Spate of August Wrong-Way Crashes in Metro-Atlanta Kill Five People
Two people recently died following a wrong-way crash in the northbound lanes of Georgia 400. According to Atlanta police, 24-year-old Frampere Ingle of Marietta entered the northbound roadway heading south at Lenox Road around 4 am on August 15th. Soon after, Ingle collided with a vehicle driven by 44-year-old Eric Hanks of Atlanta head-on near the Atlanta Financial Center tunnel. Hanks died at the scene of the accident. Ingle was transported to Grady Memorial Hospital where she reportedly died as a result of the injuries she sustained in the collision. Ingle’s 21-year-old passenger, Beyonica Watts of Kennesaw, was taken to a local hospital in critical condition. Police stated neither Ingle nor Watts were wearing a seat-belt at the time of the fatal crash.
Atlanta Police Officer Kim Jones said alcohol is a suspected factor in the early morning wreck that shut down the roadway for more than three hours. Watts has reportedly admitted that both she and her friend were intoxicated at the time of the accident. Watts believes the Atlanta bar where she and Ingle consumed alcohol on the night of the accident is at fault because security should not have allowed either woman to drive.
The accident was one of four wrong-way crashes on freeways in the Atlanta Metro in August. On August 24th, two wrong-way crashes occurred in the area. 22-year-old Carlyn Emily Royball was killed while driving the wrong-way in an early morning collision on Georgia 400. Later that day, five people were injured in a wrong-way accident on Georgia 316 near Winder Highway in Gwinnett County. On August 29th, two additional people were killed in a Fulton County wrong-way crash in the northbound lanes of Interstate 85. According to state traffic statistics, a wrong-way crash normally occurs on Metro-Atlanta highways only once or twice each year.
According to experts, about one percent of all fatal car accidents are caused by wrong-way drivers. Too often, wrong-way collisions are caused by drunk or impaired drivers who should not be behind the wheel of an automobile in the first place. Still, not all drivers who enter a Georgia highway headed in the wrong direction are under the influence. Some merely misunderstand warning signs and become confused.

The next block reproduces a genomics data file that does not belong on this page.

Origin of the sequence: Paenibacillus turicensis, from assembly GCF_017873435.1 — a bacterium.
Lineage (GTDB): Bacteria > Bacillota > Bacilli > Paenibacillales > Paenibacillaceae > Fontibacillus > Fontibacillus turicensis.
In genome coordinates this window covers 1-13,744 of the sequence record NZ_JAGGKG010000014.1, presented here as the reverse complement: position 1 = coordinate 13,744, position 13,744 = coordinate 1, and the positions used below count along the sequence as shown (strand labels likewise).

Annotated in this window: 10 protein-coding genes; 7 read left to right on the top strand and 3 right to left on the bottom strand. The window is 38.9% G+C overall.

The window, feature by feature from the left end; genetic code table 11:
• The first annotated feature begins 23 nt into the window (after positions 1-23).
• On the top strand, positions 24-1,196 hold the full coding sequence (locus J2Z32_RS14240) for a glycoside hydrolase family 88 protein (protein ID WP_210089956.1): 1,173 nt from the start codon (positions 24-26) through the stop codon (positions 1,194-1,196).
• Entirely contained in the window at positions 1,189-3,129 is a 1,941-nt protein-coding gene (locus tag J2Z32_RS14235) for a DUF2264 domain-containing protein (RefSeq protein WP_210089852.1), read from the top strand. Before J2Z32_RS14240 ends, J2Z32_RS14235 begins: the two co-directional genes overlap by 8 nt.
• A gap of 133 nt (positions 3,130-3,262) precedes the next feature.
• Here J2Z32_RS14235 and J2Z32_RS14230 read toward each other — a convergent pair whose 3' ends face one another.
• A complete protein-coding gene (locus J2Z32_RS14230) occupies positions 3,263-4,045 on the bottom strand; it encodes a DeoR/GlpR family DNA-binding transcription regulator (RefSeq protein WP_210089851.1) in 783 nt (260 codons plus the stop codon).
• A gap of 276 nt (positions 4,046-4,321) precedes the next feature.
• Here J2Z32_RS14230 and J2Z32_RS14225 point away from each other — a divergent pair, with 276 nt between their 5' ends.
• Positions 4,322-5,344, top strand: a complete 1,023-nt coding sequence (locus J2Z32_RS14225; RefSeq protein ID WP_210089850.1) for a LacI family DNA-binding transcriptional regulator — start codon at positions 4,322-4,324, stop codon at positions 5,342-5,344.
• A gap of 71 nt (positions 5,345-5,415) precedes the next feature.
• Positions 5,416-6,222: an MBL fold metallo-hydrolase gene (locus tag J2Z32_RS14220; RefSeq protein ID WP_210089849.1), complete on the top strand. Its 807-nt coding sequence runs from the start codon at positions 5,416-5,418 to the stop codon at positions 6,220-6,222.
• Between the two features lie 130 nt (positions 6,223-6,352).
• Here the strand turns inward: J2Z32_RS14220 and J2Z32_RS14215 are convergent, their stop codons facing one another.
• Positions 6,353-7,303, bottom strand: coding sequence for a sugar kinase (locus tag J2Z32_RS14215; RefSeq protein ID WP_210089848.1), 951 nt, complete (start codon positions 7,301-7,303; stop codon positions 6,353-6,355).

Unfortunately, an unexpected automobile collision can occur at any time. In fact, most of the personal injury claims filed in Georgia each year result from car accidents. The injuries sustained in a collision with a wrong-way driver are normally severe. Such accidents are commonly caused by reckless, impaired, or inattentive drivers. They may also be caused by poorly designed roadways or other dangerous road conditions. It is important to remember that whenever a person makes the choice to get behind the wheel while drunk or impaired, they are putting everyone on the roadway at risk.
If you were hurt or a loved one was killed in a wrong-way or other vehicle crash, contact the attorneys at Stokes & Kopitsky. Our knowledgeable Atlanta car wreck lawyers have more than 20 years of combined experience assisting those hurt or disabled in an automobile accident receive the financial compensation their injuries merit. At Stokes & Kopitsky, our skilled attorneys work diligently to achieve the best possible results for you based on the facts of your case. For a free evaluation of your personal injury case, please do not hesitate to call Stokes & Kopitsky toll free at (800) 700-5050 or contact our experienced lawyers through the law firm’s website.
College Student and Animal Rescuer Mauled to Death in Decatur, The Atlanta Personal Injury Attorney’s Blog, August 27, 2012
Georgia Institute of Technology Creates Glove That May Improve Motility for Spinal Cord Injury Victims, The Atlanta Personal Injury Attorney’s Blog, August 13, 2012
2 dead in wrong-way crash on Ga. 400 in Buckhead, by Mike Morris, Atlanta Journal-Constitution
911 tape tells horror of wrong-way wreck, by Marcus K. Garner, Atlanta Journal-Constitution
Wrong-way drivers spur questions, by Ariel Hart, Atlanta Journal-Constitution
Family of dead man blames wrong-way driver, passenger, by Craig Schneider, Atlanta Journal-Constitution
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